Communicate/take advantage of available programs with applicable governments
Many governments, including emerging and frontier market governments, are providing subsidized access to finance or are developing other stimulus programs. Although many of our private portfolio companies do not have on-going dealings with local governments, we have strongly encouraged our companies to investigate and take advantage of what may be available and to advocate for programs or stimulus that make sense. SMEs make a disproportionate local impact on employment, local supply chains, and stability—this point must be made clear to the relevant governmental authorities and Chambers of Commerce.
Retool and re-adjust
There is no doubt that the Covid crisis will change some things forever for surviving companies, just as we experienced in the aftermath of the GFC and post-2001. Certain businesses will no doubt move more heavily into the digital realm, including customer sales and servicing activities. We already have portfolio companies who plan to keep a significant number of their back-office employees in work-from-home status post-crisis. Expected benefits of this include improved workforce flexibility, employee retention, and lower operating costs as we shed central office space. As a global owner of portfolio assets, we will continue to source global best practices in remote/disbursed employee management and guide our companies in the implementation of these practices.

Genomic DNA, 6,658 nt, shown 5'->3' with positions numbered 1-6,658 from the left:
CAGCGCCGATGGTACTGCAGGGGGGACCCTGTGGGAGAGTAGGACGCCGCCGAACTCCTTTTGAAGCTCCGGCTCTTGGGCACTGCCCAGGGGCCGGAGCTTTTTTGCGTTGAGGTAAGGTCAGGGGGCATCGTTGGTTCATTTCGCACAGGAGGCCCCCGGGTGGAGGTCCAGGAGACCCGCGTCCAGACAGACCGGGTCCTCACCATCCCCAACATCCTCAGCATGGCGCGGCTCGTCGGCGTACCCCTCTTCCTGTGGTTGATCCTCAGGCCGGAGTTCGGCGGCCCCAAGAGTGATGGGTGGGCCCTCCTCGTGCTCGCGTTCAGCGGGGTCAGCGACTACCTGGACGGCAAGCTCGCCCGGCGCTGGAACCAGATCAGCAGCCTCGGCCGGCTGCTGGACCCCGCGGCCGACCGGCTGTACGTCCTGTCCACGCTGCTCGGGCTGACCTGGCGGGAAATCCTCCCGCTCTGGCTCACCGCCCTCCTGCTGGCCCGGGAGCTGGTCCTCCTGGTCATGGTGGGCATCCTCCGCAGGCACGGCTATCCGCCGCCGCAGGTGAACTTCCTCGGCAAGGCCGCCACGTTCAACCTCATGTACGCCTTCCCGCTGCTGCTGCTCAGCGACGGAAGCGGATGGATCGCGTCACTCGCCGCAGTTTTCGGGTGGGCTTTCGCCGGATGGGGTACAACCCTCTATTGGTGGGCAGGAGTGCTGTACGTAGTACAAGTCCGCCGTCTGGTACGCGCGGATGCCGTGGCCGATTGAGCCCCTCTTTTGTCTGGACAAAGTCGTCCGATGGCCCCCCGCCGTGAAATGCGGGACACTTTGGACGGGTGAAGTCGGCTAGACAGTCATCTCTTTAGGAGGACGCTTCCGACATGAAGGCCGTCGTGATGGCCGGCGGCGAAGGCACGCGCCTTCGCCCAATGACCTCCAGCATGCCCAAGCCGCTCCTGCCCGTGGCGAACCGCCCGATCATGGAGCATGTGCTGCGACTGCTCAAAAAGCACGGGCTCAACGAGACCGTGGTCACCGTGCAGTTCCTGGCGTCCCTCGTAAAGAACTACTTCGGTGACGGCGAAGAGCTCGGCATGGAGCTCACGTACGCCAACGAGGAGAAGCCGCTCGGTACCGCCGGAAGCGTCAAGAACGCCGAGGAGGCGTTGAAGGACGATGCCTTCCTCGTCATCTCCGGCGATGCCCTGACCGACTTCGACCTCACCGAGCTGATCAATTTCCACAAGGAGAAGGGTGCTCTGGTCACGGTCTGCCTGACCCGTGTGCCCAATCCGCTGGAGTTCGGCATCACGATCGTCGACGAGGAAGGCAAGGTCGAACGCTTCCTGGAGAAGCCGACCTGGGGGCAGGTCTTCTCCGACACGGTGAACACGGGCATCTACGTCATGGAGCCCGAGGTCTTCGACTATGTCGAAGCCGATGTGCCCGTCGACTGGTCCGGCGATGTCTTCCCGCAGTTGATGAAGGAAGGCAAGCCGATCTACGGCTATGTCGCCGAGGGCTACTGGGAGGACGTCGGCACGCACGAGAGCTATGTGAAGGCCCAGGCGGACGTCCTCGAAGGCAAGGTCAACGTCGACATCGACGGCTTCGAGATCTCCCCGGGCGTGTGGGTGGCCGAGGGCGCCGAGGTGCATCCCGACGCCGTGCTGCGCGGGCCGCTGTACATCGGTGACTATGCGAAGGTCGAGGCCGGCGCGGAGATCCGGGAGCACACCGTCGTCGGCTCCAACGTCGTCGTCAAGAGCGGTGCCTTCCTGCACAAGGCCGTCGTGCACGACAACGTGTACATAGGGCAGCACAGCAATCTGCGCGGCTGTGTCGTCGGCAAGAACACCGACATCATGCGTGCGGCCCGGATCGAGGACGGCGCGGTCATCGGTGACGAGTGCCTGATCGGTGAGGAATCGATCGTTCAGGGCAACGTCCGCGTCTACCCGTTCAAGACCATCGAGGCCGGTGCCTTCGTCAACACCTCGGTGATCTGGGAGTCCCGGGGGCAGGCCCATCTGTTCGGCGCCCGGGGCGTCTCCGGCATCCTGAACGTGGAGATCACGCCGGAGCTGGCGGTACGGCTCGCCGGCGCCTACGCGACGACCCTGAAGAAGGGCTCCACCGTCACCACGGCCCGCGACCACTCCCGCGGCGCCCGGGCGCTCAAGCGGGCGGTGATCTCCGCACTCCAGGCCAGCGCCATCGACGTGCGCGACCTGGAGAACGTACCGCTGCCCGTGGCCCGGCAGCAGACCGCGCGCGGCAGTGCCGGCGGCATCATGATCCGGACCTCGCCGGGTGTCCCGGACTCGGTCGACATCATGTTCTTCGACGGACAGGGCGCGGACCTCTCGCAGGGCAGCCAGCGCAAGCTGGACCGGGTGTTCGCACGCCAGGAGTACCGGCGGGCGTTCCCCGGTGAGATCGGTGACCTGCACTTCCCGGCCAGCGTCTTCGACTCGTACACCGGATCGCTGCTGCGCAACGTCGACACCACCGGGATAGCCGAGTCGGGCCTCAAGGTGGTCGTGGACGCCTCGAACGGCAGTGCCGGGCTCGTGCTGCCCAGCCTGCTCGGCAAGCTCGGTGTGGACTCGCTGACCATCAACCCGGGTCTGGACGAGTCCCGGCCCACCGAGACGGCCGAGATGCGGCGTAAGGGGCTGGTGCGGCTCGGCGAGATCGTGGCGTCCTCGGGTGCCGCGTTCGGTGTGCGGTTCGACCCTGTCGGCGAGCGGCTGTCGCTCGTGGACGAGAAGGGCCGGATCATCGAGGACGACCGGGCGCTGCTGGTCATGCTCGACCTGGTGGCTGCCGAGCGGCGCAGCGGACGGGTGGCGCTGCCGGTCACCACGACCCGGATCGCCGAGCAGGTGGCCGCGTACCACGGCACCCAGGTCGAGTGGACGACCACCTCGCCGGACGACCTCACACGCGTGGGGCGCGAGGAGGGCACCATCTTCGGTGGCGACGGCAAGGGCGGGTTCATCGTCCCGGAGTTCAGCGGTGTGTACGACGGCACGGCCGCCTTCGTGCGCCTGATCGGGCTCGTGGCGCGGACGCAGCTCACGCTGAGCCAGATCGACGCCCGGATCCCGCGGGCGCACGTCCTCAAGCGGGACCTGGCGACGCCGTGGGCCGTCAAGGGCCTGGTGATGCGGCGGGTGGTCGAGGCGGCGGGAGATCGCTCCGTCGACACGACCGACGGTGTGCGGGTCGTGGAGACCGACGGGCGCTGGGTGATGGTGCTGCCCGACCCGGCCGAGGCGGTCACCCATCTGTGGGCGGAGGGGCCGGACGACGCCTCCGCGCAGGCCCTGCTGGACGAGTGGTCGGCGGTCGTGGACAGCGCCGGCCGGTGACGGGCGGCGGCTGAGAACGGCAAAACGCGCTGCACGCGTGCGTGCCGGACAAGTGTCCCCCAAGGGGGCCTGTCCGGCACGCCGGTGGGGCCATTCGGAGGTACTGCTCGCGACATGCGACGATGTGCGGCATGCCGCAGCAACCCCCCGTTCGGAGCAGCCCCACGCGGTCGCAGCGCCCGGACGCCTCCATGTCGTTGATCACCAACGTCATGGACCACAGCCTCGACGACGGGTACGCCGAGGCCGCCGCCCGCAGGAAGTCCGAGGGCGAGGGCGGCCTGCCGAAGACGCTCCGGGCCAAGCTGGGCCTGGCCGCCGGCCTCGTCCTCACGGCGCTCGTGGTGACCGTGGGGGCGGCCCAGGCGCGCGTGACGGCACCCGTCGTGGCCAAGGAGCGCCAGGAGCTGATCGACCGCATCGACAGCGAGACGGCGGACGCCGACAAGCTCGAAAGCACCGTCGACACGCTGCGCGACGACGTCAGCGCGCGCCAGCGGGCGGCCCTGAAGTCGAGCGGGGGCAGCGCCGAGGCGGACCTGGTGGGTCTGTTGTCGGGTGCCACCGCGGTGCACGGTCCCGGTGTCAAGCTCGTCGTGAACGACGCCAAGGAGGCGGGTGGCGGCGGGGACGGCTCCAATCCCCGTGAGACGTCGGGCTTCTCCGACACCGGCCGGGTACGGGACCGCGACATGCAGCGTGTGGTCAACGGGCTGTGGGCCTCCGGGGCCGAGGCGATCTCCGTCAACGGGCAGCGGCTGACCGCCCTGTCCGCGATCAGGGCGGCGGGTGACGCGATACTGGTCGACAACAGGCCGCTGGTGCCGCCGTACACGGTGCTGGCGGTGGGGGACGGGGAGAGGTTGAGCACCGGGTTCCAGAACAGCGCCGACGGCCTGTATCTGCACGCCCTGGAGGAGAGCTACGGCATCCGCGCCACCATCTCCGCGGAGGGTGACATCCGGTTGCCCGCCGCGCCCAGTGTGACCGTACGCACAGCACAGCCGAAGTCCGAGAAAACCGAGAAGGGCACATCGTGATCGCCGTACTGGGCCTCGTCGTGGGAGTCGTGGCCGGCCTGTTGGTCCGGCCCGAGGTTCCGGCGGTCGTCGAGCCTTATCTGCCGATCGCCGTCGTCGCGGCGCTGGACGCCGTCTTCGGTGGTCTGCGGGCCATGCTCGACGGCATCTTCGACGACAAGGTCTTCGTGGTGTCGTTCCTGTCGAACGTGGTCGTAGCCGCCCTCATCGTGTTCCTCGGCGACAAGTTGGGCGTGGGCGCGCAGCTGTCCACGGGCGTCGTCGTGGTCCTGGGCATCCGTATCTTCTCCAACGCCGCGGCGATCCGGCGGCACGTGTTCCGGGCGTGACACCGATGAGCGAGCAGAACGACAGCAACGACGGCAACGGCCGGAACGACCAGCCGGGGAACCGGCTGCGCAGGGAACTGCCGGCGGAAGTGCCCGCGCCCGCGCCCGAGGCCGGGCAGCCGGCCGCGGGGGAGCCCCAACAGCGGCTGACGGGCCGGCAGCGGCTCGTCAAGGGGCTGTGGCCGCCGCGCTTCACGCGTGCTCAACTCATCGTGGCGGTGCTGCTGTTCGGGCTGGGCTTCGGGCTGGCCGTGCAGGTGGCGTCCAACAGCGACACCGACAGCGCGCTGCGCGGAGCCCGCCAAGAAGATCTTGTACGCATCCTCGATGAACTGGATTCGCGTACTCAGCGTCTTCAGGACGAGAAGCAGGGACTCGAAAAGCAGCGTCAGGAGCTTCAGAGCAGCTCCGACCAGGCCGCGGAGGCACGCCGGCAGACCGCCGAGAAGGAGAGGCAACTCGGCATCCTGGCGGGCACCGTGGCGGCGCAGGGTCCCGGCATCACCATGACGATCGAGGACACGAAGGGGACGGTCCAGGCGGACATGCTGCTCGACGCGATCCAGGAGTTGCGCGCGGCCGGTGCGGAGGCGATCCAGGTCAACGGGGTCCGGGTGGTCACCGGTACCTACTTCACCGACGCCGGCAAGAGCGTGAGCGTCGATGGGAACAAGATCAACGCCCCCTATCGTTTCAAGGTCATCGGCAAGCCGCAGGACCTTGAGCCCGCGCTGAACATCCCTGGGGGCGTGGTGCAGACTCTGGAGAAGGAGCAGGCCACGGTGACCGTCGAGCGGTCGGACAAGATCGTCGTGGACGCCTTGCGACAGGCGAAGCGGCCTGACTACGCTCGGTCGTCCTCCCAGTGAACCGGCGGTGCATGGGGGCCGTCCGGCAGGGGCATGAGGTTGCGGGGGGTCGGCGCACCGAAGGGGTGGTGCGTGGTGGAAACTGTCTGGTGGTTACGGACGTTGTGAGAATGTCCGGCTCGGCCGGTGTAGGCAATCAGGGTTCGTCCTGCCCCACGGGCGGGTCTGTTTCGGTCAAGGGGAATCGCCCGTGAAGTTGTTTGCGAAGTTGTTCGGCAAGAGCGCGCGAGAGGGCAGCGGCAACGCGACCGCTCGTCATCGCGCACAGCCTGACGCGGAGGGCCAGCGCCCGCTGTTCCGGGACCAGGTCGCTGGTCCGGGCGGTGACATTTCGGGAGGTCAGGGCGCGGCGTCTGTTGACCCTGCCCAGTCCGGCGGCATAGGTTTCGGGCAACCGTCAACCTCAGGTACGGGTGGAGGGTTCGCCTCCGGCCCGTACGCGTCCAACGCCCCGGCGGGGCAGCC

Be alert to opportunities
Market shocks create unexpected new opportunities. Every portfolio manager will say that great track records are birthed in the depths of an economic downturn. The same dynamic is at work for our private portfolio companies, and we are counseling all of our CEOs to be thinking through strategic options (mergers, acquisitions, product line changes, etc.) which may not have been readily available or advisable prior to the crisis. We recall a number of years ago how an excellent acquisition opportunity in Croatia developed solely because of the retrenchment of a cautious international investor in the wake of the 2001 terror attacks. Such opportunities will surely present themselves again in the coming 12-18 months, and we are eagerly looking to deploy dry powder in those markets where we have available funding, and we expect to re-double our efforts to raise capital in other markets where we have a presence and can sense the opportunities. “Recovery capital” smartly deployed in appropriate sectors will not only speed economic recovery and create jobs with related positive social impacts but will likely result in 2021 being an attractive vintage year.